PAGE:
The L4-cache and Memory Subsystem

Each POWER8 memory controller has access to four "Custom DIMMs" or CDIMMs. Each CDIMMs is in fact a "Centaur" chip and 40 to 80 DRAM chips. The Centaur chip contains the DDR3 interfaces, the memory management logic and a 16 MB L4-cache.

The 16 MB L4-cache is eDRAM technology like the on-die L3-cache. Let us see how the CDIMMs look in reality.

Considering that 4Gb DRAM chips were available in mid 2013, the 1600 MHz 2Gb DRAM chips used here look a bit outdated. Otherwise the (much) more expensive 64GB CDIMMs use the current 4Gb DRAM chips. The S822L has 16 slots and can thus use up to 1TB (64GB x 16) in DIMMs.

Considering that many Xeon E5 servers are limited to 768 GB, 1 TB is more than competitive. Some Xeon E5 servers can reach 1.5 TB with 64 GB LR-DIMMs but not every server supports this rather expensive memory technology. It is very easy to service the CDIMMs: a gentle push on the two sides will allow you to slide them out. The black pieces of plastic between the CDIMMS are just place-holders that protect the underlying memory slots. For our testing we had CDIMMs installed in 8 of our system's 16 slots.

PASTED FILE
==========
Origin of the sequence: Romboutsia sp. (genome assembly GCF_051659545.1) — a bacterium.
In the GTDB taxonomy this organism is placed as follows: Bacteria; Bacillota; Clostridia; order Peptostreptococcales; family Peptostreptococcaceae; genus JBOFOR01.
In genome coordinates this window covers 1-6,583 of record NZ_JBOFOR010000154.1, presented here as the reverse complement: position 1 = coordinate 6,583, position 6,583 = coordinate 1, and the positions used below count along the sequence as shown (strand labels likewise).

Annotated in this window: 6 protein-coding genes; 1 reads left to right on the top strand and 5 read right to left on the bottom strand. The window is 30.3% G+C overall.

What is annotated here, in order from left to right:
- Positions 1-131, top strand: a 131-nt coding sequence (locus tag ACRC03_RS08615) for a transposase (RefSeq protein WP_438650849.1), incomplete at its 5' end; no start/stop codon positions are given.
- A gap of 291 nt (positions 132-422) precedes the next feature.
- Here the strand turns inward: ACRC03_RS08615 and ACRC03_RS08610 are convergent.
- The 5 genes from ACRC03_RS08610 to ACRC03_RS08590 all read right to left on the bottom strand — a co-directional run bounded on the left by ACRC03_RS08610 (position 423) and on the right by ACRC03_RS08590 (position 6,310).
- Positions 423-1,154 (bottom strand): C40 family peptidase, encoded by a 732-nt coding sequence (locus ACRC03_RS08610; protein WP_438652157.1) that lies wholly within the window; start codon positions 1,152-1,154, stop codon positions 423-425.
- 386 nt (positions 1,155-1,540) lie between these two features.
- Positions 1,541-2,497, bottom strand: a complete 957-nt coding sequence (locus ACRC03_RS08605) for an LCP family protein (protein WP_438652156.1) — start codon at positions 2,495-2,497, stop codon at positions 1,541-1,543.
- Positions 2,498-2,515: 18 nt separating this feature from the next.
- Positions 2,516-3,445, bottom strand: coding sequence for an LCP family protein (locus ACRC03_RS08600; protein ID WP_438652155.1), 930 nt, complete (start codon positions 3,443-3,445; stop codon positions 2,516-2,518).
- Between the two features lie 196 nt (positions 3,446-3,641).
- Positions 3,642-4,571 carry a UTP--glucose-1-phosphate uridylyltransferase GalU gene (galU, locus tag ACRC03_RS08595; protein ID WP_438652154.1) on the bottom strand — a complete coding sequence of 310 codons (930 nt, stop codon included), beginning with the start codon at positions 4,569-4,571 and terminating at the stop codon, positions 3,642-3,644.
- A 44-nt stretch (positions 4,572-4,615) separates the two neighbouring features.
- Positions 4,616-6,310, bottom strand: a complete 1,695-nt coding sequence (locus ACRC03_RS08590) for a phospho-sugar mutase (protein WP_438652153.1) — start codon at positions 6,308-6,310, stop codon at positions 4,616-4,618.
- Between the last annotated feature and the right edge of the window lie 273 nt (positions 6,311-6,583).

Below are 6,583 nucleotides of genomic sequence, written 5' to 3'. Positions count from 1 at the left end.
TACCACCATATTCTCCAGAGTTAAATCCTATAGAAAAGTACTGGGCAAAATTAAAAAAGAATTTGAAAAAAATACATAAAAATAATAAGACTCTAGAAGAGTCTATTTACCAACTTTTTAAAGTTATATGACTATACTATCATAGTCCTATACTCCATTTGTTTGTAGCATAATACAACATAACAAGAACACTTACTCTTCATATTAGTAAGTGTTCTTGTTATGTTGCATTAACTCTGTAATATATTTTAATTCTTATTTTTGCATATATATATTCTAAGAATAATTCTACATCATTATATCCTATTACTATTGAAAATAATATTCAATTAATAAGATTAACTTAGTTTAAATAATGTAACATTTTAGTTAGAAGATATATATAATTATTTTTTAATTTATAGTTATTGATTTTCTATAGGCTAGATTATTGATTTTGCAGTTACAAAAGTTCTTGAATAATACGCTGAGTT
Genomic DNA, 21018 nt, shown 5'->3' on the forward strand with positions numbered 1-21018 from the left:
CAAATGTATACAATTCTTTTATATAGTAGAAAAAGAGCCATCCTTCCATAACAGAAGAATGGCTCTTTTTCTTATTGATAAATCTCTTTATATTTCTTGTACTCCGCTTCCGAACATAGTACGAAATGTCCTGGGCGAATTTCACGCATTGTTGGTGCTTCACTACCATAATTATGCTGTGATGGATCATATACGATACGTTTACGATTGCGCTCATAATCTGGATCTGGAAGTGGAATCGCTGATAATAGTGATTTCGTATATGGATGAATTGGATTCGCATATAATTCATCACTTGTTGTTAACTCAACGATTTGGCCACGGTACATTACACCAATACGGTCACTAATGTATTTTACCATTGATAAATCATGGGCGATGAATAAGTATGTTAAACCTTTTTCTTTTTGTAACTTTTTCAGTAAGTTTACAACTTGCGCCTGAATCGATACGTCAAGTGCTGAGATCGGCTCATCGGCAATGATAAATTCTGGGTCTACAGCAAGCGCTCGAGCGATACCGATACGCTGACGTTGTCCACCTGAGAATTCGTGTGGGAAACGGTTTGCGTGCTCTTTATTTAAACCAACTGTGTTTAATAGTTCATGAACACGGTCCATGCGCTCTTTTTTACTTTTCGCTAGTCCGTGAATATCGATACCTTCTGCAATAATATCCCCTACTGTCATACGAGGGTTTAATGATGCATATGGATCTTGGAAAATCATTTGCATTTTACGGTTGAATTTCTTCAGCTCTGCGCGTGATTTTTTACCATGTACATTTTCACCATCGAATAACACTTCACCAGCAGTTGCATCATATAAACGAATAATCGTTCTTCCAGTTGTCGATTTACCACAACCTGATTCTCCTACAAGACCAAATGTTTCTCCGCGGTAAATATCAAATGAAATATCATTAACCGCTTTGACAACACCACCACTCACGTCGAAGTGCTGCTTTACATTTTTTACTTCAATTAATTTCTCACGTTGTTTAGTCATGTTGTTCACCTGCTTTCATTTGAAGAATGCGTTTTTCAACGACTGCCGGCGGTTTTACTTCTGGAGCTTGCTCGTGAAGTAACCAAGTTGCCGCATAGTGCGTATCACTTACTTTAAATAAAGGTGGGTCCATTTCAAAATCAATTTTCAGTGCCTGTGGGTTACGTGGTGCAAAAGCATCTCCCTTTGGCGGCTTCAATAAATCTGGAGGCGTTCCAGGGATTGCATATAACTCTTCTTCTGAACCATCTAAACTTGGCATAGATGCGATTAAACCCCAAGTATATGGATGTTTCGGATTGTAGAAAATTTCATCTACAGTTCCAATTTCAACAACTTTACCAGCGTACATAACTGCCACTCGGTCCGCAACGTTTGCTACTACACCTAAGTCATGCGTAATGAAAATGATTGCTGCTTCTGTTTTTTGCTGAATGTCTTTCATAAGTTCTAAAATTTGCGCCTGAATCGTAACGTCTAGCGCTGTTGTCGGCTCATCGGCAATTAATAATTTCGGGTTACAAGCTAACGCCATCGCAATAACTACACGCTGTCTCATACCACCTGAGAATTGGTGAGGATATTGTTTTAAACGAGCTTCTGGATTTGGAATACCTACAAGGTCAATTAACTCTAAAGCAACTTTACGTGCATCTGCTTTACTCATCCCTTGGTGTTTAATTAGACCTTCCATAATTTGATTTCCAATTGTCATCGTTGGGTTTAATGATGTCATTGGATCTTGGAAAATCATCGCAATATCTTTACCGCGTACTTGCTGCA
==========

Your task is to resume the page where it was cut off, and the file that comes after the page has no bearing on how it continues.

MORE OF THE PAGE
The Centaur chip acts as a 16MB L4-cache to save memory accesses and thus energy, but it needs quite a bit of power (10-20 W) itself and as a result is covered by heatsink. CDIMMs have ECC enabled (8+1 for ECC) and have also an extra spare DRAM chip. As result, a CDIMM has 10 DRAM chips while offering capacity of 8 chips.